A Polish archbishop has defended his denunciation of gay and lesbian campaigners as a "rainbow pestilence", despite widespread condemnations, and urged Catholics to resist their attempts to "deprave the nation".
"I didn't call for struggle or hatred against people - the Church never condemns people, only evil", Archbishop Marek Jedraszewski of Krakow told Poland's Catholic Radio Maryja. "LGBT ideology represents a clearly defined system of thought and anti-values, which is also anti-Christian and rejects the Christian notion that God created humanity in his image and likeness as man and woman".
The 70-year-old Church leader was speaking amid reactions to his 1 August homily in the southern city's Assumption Basilica, in which he claimed the "red pestilence" of communism had been replaced by "a rainbow one", which also sought "to conquer spirits, hearts and minds" while fostering "violence, humiliation and the ridiculing of sacred symbols".
He said Jesus Christ had "died for all people", including LGBT activists, who could be saved if they confessed their sins. However, he added that the Church would resist calls to have LGBT awareness included on school curricula, and said he expected a retraction and apology from the Krakow-based Catholic Tygodnik Powszechny weekly, which last week accused him of violating the teachings of Christ and Pope Francis by inflaming "a fight not against sin but against people".
LGBT groups have frequently complained of discrimination in Poland, where the predominant Catholic Church has vigorously rejected same-sex partnerships and backed the exclusion of gay and lesbian staffers from Catholic schools.
In July, gay rights campaigners accused Archbishop Tadeusz Wojda of Bialystok of inciting violence against an LGBT equality march, during which police used stun grenades and pepper spray to hold back aggressive counter-protesters. At least a dozen further marches are planned across the country until October, and Polish Church leaders have adamantly denied encouraging anti-LGBT direct action.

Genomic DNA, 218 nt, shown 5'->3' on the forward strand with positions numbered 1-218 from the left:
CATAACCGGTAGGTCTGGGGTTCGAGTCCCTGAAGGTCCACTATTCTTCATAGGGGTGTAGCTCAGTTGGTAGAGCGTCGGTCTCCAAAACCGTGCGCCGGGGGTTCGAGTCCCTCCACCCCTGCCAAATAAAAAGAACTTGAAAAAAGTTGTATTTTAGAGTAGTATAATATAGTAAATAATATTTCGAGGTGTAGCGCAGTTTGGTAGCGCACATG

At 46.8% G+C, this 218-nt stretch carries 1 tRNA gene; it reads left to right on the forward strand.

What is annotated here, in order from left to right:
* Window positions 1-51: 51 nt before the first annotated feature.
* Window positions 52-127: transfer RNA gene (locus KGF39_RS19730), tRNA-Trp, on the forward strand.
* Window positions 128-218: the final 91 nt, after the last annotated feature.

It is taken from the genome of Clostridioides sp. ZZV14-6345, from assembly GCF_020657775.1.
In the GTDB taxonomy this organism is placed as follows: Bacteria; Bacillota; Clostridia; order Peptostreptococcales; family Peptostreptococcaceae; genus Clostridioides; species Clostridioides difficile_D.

Protesters demanded Archbishop Jedraszewski's dismissal in demonstrations last week outside the Krakow curia and the Vatican's Warsaw Nunciature, attended by lay Catholics from a "Faith and Rainbow" group. Meanwhile, news reports said Radio Maryja had been ordered by Google to remove the archbishop's homily from its YouTube channel on grounds it "promoted hatred", although the order was rescinded after threats of government action.
However, several Polish bishops also pledged support for Archbishop Jedraszewski, including the retired Cardinals Stanislaw Dziwisz and Zenon Grocholewski and the Bishops Conference president, Archbishop Stanislaw Gadecki, who blamed the conflict on "an offensive by LGBT+ circles" and appealed to parliamentarians and local officials to resist LGBT demands for legal changes.
"People belonging to so-called sexual minority circles are our brothers and sisters for whom Christ gave his life", Archbishop Gadecki said in a statement. "But respect for specific people cannot lead to accepting an ideology which aims at a revolution in social norms and inter-personal relations. This revolution in custom and morals, as Pope Francis stresses, often brandishes a flag of freedom, while in reality inflicting spiritual and material devastation".
Among messages of support from abroad, the Czech Cardinal Dominik Duka told Archbishop Gadecki in a weekend open letter he believed "LGBT ideology" included "atheist and satanic programmes".
Preaching on Sunday at Poland's Jasna Gora national sanctuary, Archbishop Jedraszewski thanked supporters and called on Catholics to "defend authentic freedom" and not "surrender to spiritual falsehood and conformism".
"We must witness to our unambiguous opposition to all attempts to force depravity on the Polish nation", the archbishop added. "Don't allow the evil which threatens us from gender and LGBT ideology to flow across Poland, poisoning the hearts and minds of Poles and inflicting vast spiritual damage, especially to children and young people".
In commentaries last week, the Polish Church's Catholic Information Agency, KAI, insisted Pope Francis had followed "the same approach as his predecessors" on LGBT issues, despite claims to the contrary, and said LGBT citizens already enjoyed "full civic and personal human rights" and full protection from discrimination in Poland.